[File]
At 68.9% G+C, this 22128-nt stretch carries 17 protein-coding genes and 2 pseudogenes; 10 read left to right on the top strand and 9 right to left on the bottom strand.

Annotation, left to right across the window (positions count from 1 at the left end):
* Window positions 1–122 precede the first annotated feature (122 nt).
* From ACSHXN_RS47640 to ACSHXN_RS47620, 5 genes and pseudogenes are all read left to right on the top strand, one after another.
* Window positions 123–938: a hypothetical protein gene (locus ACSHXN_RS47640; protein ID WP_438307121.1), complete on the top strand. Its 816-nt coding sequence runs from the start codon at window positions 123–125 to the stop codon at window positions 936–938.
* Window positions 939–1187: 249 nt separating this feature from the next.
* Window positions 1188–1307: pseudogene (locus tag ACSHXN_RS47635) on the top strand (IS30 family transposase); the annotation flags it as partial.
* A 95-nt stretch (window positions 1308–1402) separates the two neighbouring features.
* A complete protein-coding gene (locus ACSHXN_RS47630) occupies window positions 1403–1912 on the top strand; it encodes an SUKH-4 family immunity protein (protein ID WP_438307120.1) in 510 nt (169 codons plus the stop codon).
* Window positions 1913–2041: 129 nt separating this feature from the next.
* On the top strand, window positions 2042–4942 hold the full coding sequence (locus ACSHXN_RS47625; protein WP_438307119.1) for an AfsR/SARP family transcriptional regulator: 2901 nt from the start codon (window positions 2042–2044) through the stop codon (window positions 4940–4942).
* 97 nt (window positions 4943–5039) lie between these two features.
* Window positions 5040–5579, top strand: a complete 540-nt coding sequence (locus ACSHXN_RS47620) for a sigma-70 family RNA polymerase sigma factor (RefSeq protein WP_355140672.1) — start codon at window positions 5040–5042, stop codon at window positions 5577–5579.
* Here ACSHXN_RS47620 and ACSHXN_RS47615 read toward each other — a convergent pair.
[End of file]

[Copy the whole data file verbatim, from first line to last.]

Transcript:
At 68.9% G+C, this 22128-nt stretch carries 17 protein-coding genes and 2 pseudogenes; 10 read left to right on the top strand and 9 right to left on the bottom strand.

Annotation, left to right across the window (positions count from 1 at the left end):
* Window positions 1–122 precede the first annotated feature (122 nt).
* From ACSHXN_RS47640 to ACSHXN_RS47620, 5 genes and pseudogenes are all read left to right on the top strand, one after another.
* Window positions 123–938: a hypothetical protein gene (locus ACSHXN_RS47640; protein ID WP_438307121.1), complete on the top strand. Its 816-nt coding sequence runs from the start codon at window positions 123–125 to the stop codon at window positions 936–938.
* Window positions 939–1187: 249 nt separating this feature from the next.
* Window positions 1188–1307: pseudogene (locus tag ACSHXN_RS47635) on the top strand (IS30 family transposase); the annotation flags it as partial.
* A 95-nt stretch (window positions 1308–1402) separates the two neighbouring features.
* A complete protein-coding gene (locus ACSHXN_RS47630) occupies window positions 1403–1912 on the top strand; it encodes an SUKH-4 family immunity protein (protein ID WP_438307120.1) in 510 nt (169 codons plus the stop codon).
* Window positions 1913–2041: 129 nt separating this feature from the next.
* On the top strand, window positions 2042–4942 hold the full coding sequence (locus ACSHXN_RS47625; protein WP_438307119.1) for an AfsR/SARP family transcriptional regulator: 2901 nt from the start codon (window positions 2042–2044) through the stop codon (window positions 4940–4942).
* 97 nt (window positions 4943–5039) lie between these two features.
* Window positions 5040–5579, top strand: a complete 540-nt coding sequence (locus ACSHXN_RS47620) for a sigma-70 family RNA polymerase sigma factor (RefSeq protein WP_355140672.1) — start codon at window positions 5040–5042, stop codon at window positions 5577–5579.
* Here ACSHXN_RS47620 and ACSHXN_RS47615 read toward each other — a convergent pair.